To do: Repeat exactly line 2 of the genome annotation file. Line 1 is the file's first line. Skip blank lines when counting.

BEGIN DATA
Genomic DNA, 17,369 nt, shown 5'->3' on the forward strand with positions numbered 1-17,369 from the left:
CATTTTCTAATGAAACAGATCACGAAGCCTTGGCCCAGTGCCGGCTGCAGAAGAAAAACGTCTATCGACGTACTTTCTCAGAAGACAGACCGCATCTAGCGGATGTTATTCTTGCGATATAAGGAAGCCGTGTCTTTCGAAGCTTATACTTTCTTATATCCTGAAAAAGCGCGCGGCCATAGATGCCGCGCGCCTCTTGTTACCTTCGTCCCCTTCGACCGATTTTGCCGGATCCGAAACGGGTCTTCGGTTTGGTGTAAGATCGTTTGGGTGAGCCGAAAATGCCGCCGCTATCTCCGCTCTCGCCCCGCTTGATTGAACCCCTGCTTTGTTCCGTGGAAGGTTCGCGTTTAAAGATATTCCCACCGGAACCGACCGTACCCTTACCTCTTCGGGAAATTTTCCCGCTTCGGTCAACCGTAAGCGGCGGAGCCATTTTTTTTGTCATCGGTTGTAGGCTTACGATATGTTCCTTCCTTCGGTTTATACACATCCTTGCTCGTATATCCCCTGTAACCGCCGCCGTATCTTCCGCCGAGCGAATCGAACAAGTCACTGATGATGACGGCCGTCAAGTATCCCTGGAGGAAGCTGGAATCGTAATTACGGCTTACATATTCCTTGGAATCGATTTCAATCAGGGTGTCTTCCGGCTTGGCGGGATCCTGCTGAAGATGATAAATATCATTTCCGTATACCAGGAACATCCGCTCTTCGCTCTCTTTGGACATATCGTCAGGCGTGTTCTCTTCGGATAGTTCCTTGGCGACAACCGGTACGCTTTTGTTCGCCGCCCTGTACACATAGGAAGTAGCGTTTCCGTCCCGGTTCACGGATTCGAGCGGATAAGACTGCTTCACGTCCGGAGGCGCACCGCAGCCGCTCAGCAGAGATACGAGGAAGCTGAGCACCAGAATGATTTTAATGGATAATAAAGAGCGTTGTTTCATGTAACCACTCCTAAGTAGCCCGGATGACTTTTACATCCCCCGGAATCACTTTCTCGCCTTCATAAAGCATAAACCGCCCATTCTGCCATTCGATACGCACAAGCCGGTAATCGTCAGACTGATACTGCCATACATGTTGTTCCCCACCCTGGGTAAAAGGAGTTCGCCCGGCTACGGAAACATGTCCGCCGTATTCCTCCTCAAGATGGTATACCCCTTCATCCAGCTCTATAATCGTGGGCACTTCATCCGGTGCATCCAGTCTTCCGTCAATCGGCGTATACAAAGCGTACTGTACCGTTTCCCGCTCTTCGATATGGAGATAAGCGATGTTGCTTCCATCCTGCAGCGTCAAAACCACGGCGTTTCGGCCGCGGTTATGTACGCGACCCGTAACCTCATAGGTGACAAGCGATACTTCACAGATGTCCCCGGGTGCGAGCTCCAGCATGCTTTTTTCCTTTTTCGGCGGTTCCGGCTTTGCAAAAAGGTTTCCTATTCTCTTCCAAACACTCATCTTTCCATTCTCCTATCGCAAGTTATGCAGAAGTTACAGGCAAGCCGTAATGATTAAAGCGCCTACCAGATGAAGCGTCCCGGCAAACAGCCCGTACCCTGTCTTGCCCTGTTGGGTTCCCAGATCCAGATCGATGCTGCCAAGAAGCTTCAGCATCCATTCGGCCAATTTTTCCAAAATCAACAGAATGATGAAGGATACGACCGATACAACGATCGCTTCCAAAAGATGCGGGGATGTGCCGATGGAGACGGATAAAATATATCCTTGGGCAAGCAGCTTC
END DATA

CATTTTCTAATGAAACAGATCACGAAGCCTTGGCCCAGTGCCGGCTGCAGAAGAAAAACGTCTATCGACGTACTTTCTCAGAAGACAGACCGCATCTAGCGGATGTTATTCTTGCGATATAAGGAAGCCGTGTCTTTCGAAGCTTATACTTTCTTATATCCTGAAAAAGCGCGCGGCCATAGATGCCGCGCGCCTCTTGTTACCTTCGTCCCCTTCGACCGATTTTGCCGGATCCGAAACGGGTCTTCGGTTTGGTGTAAGATCGTTTGGGTGAGCCGAAAATGCCGCCGCTATCTCCGCTCTCGCCCCGCTTGATTGAACCCCTGCTTTGTTCCGTGGAAGGTTCGCGTTTAAAGATATTCCCACCGGAACCGACCGTACCCTTACCTCTTCGGGAAATTTTCCCGCTTCGGTCAACCGTAAGCGGCGGAGCCATTTTTTTTGTCATCGGTTGTAGGCTTACGATATGTTCCTTCCTTCGGTTTATACACATCCTTGCTCGTATATCCCCTGTAACCGCCGCCGTATCTTCCGCCGAGCGAATCGAACAAGTCACTGATGATGACGGCCGTCAAGTATCCCTGGAGGAAGCTGGAATCGTAATTACGGCTTACATATTCCTTGGAATCGATTTCAATCAGGGTGTCTTCCGGCTTGGCGGGATCCTGCTGAAGATGATAAATATCATTTCCGTATACCAGGAACATCCGCTCTTCGCTCTCTTTGGACATATCGTCAGGCGTGTTCTCTTCGGATAGTTCCTTGGCGACAACCGGTACGCTTTTGTTCGCCGCCCTGTACACATAGGAAGTAGCGTTTCCGTCCCGGTTCACGGATTCGAGCGGATAAGACTGCTTCACGTCCGGAGGCGCACCGCAGCCGCTCAGCAGAGATACGAGGAAGCTGAGCACCAGAATGATTTTAATGGATAATAAAGAGCGTTGTTTCATGTAACCACTCCTAAGTAGCCCGGATGACTTTTACATCCCCCGGAATCACTTTCTCGCCTTCATAAAGCATAAACCGCCCATTCTGCCATTCGATACGCACAAGCCGGTAATCGTCAGACTGATACTGCCATACATGTTGTTCCCCACCCTGGGTAAAAGGAGTTCGCCCGGCTACGGAAACATGTCCGCCGTATTCCTCCTCAAGATGGTATACCCCTTCATCCAGCTCTATAATCGTGGGCACTTCATCCGGTGCATCCAGTCTTCCGTCAATCGGCGTATACAAAGCGTACTGTACCGTTTCCCGCTCTTCGATATGGAGATAAGCGATGTTGCTTCCATCCTGCAGCGTCAAAACCACGGCGTTTCGGCCGCGGTTATGTACGCGACCCGTAACCTCATAGGTGACAAGCGATACTTCACAGATGTCCCCGGGTGCGAGCTCCAGCATGCTTTTTTCCTTTTTCGGCGGTTCCGGCTTTGCAAAAAGGTTTCCTATTCTCTTCCAAACACTCATCTTTCCATTCTCCTATCGCAAGTTATGCAGAAGTTACAGGCAAGCCGTAATGATTAAAGCGCCTACCAGATGAAGCGTCCCGGCAAACAGCCCGTACCCTGTCTTGCCCTGTTGGGTTCCCAGATCCAGATCGATGCTGCCAAGAAGCTTCAGCATCCATTCGGCCAATTTTTCCAAAATCAACAGAATGATGAAGGATACGACCGATACAACGATCGCTTCCAAAAGATGCGGGGATGTGCCGATGGAGACGGATAAAATATATCCTTGGGCAAGCAGCTTC